Paddy Power and Stonewall (the lesbian, gay and bisexual charity) have created rainbow-coloured laces and distributed them to every footballer across all 134 professional clubs in the UK.
On September 21 and 22, it’s hoped that as many footballers as possible wear these laces in their league games to show support for gay footballers.
So, how many gay footballers are there in the UK? Well, out of the 5,000 professional footballers apparently there are none, and that’s got people concerned by the look of it.
5,000 professional footballers and none of them are gay
You might ask why everyone is being asked to support gay footballers if there aren’t any. Well, Stonewall want us to get the message out there that it’s ok to be gay and play football – and they want us all to do it by wearing rainbow colour laces!
There might be no openly gay professional footballers in the UK, but to have none at all wouldn’t be representative of society at large. If footballers were a representative cross section of society then there should be quite a few of them who are gay.
Whilst it’s safe to say that Stonewall would be delighted if a few footballers come out as gay over the next few weeks, buoyed on by the campaign this weekend, our thoughts are that people’s sexuality is their own concern and if they don’t want to come-out publicly then they shouldn’t feel pressured by this.
What’s the big deal over gay footballers?
That’s a good question – there really might not be a big deal about it, other than that there haven’t been many coming out and declaring it publicly so far (although as we’ve already said, why should they feel the need to?).
In the UK, Justin Fashanu was the first footballer to come out in 1990, which of course caused quite a stir at the time. Justin committed suicide in 1997 with a number of issues appearing to be weighing on him at the time, which is an obvious tragedy, and unfortunately took away some of the diversity in the game at the time (not only was he gay, but he was also a pioneering black footballer – and the first black footballer to command over a £1m transfer fee).
After Fashanu, there is a long pause until anyone else came out, but in 2013 up stepped Robbie Rogers, relatively unknown in the UK, having only made 4 appearances for Leeds before being loaned out to Stevenage where he made a further 6 appearances before he was then released by Leeds in January 2013.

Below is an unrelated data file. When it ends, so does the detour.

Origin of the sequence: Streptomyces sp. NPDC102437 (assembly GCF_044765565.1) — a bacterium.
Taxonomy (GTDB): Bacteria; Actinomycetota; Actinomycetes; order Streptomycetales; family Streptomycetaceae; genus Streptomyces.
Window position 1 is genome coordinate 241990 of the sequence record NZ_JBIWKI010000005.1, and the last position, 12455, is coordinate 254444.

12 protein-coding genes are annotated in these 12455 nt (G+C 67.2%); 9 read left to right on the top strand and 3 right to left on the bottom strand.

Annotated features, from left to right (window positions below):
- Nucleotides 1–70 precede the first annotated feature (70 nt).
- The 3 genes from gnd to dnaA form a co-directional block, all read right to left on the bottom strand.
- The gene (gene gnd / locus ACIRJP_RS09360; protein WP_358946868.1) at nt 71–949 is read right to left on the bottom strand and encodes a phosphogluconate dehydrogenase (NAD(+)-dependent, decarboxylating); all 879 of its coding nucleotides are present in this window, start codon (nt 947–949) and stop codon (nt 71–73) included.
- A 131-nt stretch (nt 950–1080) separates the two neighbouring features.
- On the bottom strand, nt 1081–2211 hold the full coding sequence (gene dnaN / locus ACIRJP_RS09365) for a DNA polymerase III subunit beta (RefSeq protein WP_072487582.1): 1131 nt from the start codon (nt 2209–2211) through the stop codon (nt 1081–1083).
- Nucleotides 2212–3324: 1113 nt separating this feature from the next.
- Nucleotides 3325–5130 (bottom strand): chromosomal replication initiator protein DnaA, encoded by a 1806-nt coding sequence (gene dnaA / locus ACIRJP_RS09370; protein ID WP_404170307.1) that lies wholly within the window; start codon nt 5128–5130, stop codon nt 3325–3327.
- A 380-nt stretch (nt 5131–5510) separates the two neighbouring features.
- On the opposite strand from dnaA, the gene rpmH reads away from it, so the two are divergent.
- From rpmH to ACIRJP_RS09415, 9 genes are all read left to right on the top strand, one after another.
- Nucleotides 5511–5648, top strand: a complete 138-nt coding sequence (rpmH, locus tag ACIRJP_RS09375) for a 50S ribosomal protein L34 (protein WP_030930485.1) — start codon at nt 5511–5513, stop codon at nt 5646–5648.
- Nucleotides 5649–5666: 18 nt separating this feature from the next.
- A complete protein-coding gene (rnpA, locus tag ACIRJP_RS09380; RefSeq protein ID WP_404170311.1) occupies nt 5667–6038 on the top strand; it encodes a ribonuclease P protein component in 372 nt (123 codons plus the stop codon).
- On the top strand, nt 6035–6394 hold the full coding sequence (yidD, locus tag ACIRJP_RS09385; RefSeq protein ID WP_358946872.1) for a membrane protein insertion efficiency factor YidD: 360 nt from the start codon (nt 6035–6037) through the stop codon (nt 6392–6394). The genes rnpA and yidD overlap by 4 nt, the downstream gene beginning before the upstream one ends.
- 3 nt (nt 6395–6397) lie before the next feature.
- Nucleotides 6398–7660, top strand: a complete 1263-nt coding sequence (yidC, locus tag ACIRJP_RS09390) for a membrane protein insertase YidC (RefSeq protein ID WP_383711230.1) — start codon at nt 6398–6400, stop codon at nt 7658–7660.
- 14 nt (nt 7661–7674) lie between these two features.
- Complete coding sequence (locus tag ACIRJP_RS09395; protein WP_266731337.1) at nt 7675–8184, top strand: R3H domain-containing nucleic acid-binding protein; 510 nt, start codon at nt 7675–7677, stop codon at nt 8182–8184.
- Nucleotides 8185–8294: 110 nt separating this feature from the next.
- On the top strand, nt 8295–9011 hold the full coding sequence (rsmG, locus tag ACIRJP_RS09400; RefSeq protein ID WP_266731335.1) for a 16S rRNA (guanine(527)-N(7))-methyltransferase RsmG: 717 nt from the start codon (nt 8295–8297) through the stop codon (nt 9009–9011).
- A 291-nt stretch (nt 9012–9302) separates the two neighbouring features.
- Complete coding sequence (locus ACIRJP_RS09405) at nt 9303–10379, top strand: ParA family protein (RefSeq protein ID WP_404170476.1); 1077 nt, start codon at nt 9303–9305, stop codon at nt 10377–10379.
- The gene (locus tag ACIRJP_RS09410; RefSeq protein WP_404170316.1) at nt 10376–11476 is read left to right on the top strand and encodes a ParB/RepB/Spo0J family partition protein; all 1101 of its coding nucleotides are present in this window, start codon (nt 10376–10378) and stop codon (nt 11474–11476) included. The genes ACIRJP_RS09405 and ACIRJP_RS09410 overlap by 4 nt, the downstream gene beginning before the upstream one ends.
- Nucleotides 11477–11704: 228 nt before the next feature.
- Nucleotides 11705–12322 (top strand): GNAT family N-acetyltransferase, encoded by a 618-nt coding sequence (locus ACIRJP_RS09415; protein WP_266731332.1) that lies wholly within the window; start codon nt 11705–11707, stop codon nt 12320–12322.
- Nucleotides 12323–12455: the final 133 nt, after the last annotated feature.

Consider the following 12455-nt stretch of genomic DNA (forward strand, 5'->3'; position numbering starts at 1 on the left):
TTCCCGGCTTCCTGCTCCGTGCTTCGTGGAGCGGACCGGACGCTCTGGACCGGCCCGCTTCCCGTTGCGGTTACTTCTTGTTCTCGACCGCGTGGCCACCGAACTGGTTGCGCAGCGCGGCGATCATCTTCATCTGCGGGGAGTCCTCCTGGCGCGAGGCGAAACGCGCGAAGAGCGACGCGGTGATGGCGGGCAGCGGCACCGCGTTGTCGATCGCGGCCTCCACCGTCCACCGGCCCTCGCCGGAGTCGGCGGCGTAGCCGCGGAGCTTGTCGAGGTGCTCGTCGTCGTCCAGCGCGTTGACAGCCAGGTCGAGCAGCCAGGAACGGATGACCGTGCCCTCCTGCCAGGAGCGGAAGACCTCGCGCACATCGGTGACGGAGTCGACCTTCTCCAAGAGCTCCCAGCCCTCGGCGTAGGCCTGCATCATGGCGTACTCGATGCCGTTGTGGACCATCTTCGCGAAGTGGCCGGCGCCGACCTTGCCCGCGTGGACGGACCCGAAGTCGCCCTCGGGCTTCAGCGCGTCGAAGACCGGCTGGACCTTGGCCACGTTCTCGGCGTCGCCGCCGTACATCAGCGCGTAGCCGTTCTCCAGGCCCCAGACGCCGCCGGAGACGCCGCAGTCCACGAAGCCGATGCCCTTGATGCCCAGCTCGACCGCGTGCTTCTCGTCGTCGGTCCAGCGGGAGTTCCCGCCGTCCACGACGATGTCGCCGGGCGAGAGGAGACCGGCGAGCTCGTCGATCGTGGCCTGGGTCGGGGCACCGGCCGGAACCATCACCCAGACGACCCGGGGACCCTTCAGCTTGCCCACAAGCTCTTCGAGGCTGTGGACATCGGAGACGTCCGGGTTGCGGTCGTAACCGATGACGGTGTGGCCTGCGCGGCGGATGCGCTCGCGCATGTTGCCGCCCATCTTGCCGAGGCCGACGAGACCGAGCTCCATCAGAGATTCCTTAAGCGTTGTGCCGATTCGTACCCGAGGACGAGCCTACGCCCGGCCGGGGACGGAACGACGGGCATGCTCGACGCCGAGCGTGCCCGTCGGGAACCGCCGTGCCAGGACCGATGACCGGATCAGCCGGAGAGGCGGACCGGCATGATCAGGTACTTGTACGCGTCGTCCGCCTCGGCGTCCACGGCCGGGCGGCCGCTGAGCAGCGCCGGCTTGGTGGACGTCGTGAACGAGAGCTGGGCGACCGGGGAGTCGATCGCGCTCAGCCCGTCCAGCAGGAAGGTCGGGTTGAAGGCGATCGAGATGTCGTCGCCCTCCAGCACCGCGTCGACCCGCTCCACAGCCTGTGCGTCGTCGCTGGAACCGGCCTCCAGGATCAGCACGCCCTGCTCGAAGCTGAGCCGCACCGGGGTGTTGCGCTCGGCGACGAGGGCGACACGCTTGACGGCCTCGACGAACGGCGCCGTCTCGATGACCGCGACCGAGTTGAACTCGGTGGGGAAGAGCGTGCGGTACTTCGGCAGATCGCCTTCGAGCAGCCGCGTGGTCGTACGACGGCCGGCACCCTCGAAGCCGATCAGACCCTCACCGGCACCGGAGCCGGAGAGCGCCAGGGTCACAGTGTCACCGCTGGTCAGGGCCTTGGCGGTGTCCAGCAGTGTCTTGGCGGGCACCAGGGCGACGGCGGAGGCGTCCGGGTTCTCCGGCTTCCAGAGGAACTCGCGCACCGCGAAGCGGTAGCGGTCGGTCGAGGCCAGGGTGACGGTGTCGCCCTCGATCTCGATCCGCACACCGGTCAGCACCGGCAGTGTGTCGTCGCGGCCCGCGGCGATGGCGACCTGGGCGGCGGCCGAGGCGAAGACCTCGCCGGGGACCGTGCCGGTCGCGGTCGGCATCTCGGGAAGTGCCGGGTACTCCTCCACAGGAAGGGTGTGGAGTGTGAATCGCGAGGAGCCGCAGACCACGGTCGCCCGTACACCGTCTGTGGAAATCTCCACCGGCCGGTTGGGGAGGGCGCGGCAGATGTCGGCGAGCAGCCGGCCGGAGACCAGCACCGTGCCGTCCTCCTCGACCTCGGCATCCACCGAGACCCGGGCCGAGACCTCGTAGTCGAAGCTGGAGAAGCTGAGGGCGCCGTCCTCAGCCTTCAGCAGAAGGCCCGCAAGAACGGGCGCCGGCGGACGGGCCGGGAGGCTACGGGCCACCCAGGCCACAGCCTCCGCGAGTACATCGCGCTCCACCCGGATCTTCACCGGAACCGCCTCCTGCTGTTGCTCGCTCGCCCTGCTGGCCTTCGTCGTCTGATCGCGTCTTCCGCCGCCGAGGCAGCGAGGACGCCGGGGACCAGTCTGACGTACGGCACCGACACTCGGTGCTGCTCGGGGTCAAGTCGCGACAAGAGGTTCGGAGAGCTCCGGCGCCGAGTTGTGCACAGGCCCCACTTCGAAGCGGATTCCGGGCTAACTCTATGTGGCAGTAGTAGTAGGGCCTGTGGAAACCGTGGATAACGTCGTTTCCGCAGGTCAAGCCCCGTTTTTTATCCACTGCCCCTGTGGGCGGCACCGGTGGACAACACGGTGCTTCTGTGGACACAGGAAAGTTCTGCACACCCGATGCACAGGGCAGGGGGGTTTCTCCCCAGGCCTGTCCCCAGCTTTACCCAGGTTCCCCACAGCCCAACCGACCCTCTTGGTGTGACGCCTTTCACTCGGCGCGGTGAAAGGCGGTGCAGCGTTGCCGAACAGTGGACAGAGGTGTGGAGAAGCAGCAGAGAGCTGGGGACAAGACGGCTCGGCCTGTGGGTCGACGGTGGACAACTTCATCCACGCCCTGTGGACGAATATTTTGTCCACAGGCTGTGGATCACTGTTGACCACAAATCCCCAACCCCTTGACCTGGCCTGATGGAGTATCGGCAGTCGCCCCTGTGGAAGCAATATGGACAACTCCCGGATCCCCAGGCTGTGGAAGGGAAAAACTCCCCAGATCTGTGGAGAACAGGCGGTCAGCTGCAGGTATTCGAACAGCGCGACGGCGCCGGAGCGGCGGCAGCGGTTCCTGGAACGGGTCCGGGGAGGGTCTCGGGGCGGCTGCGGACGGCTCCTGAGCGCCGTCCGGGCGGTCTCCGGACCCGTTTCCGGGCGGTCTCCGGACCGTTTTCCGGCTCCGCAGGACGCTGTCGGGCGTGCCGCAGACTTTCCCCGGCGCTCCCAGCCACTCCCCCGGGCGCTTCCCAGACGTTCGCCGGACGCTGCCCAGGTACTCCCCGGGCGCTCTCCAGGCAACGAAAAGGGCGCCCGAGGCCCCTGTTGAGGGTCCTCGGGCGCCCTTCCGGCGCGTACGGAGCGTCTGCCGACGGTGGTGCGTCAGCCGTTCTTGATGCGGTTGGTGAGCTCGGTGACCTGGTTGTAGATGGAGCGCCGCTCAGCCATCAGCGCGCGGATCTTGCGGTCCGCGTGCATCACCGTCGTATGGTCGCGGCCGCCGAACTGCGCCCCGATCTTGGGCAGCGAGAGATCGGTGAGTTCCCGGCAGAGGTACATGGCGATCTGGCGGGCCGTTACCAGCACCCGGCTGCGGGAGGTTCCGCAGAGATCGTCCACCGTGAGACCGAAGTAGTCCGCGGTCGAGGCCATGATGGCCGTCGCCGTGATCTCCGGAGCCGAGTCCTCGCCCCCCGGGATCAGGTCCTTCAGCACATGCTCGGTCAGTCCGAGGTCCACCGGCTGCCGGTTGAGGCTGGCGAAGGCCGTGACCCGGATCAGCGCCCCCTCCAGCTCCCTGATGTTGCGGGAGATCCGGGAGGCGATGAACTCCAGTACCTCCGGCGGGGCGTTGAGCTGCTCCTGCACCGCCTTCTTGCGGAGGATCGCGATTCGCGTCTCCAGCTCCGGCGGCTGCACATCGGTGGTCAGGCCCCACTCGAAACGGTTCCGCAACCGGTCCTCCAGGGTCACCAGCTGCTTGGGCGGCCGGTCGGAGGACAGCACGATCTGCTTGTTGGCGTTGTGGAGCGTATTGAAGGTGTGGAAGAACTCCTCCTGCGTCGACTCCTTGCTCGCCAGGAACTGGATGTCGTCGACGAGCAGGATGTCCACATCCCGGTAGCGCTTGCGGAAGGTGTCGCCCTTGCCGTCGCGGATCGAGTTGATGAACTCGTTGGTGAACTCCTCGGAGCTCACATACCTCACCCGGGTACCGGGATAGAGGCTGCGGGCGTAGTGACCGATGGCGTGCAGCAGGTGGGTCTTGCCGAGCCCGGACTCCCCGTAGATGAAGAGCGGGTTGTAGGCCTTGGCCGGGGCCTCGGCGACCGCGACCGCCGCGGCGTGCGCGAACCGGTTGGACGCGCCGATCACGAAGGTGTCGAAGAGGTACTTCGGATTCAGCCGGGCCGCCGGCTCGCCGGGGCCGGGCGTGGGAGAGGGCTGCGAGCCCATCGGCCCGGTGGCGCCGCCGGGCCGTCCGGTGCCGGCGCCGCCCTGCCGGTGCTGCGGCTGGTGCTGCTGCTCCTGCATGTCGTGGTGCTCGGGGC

In February of this year Robbie Rogers came out as gay, and at the same time announced his retirement from football. The reaction of most people seems to be along the lines of “yeah, ok, do what you want”, with relatively little fuss being made, except for those who have hailed him for his bravery in coming out – making him somewhat of a hero in the gay community.
Bizarrely, Rogers returned to football in May 2013, signing on with LA Galaxy in his native USA. So things don’t seem to be going too badly for Robbie Rogers and (encouragingly) it’s difficult to find any criticism of him on the internet.
In fact, you could say he’s doing really rather better now he’s come out than when he was just ‘Robbie Rogers’ of Stevenage FC. He’s playing for perhaps the most high-profile club in the US, has his own swanky website and has taken on somewhat celebrity status, appearing both on the cover and in the pages of magazines, not to mention receiving fantastic support on his MLS debut.
So, maybe things have changed and we’re in a place where it’s not quite the issue that we think it is. On the other hand, goalkeeping legend Oliver Kahn recently advised players not to come out as the footballing world isn’t ready for it, so who knows!?
To us it doesn’t seem a big deal whether someone is gay or not – just get on with the football. However, if wearing rainbow coloured laces helps any individuals who may be gay to feel a little more accepted, then let’s give it a go. Joey Barton is doing it – but don’t let that put you off.
Where to get your rainbow laces?
If you want to support the efforts this weekend then you’re going to need to be quick about this. There are two places you can get them:
1) In a Paddy Power store
Paddy Power have a limited number of these laces in each of their stores, and best of all they’re free – so go in and ask for some before they’re all gone. Update 2014: these have now well-and-truly gone so now you’ll have to buy them yourself.
2) From the Internet
We suggest the following sources:
Big Laces – from about £2.00 (looks to be very similar to the ones being worn this weekend). 2014 Update: we spoke to Big Laces and since the campaign they have sold a lot of these “We’ve been selling lots of Rainbow laces since the campaign started to all sorts of different organisations and Student Unions in particular have been ordering large quantities“.
Ebay – This link will take you straight to a search for rainbow shoelaces – there are some good variations in there (and also some bad ones) – with a bit of looking through, you can find ones that very closely resemble the official ones that Paddy Power were giving out. Rainbow shoe laces on Ebay
Photograph of Robbie Rogers courtesy of Wikipedia, under creative commons.